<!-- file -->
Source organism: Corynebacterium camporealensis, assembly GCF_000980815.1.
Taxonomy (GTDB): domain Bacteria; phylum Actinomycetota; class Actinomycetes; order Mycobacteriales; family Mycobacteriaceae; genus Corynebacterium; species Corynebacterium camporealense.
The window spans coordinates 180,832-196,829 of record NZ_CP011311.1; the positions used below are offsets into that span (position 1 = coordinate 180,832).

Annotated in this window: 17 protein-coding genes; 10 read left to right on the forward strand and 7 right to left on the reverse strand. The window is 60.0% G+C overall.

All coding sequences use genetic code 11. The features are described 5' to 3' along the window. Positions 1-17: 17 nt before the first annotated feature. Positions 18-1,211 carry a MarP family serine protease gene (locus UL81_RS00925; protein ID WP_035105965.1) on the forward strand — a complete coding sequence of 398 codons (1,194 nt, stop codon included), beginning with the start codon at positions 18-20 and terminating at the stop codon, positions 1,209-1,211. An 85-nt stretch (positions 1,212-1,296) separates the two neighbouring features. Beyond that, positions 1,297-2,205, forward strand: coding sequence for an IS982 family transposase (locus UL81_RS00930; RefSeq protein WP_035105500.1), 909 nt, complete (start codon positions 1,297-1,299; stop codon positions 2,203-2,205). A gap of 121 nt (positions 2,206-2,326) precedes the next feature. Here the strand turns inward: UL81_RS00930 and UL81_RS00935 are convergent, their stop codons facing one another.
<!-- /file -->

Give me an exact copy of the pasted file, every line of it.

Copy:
Source organism: Corynebacterium camporealensis, assembly GCF_000980815.1.
Taxonomy (GTDB): domain Bacteria; phylum Actinomycetota; class Actinomycetes; order Mycobacteriales; family Mycobacteriaceae; genus Corynebacterium; species Corynebacterium camporealense.
The window spans coordinates 180,832-196,829 of record NZ_CP011311.1; the positions used below are offsets into that span (position 1 = coordinate 180,832).

Annotated in this window: 17 protein-coding genes; 10 read left to right on the forward strand and 7 right to left on the reverse strand. The window is 60.0% G+C overall.

All coding sequences use genetic code 11. The features are described 5' to 3' along the window. Positions 1-17: 17 nt before the first annotated feature. Positions 18-1,211 carry a MarP family serine protease gene (locus UL81_RS00925; protein ID WP_035105965.1) on the forward strand — a complete coding sequence of 398 codons (1,194 nt, stop codon included), beginning with the start codon at positions 18-20 and terminating at the stop codon, positions 1,209-1,211. An 85-nt stretch (positions 1,212-1,296) separates the two neighbouring features. Beyond that, positions 1,297-2,205, forward strand: coding sequence for an IS982 family transposase (locus UL81_RS00930; RefSeq protein WP_035105500.1), 909 nt, complete (start codon positions 1,297-1,299; stop codon positions 2,203-2,205). A gap of 121 nt (positions 2,206-2,326) precedes the next feature. Here the strand turns inward: UL81_RS00930 and UL81_RS00935 are convergent, their stop codons facing one another.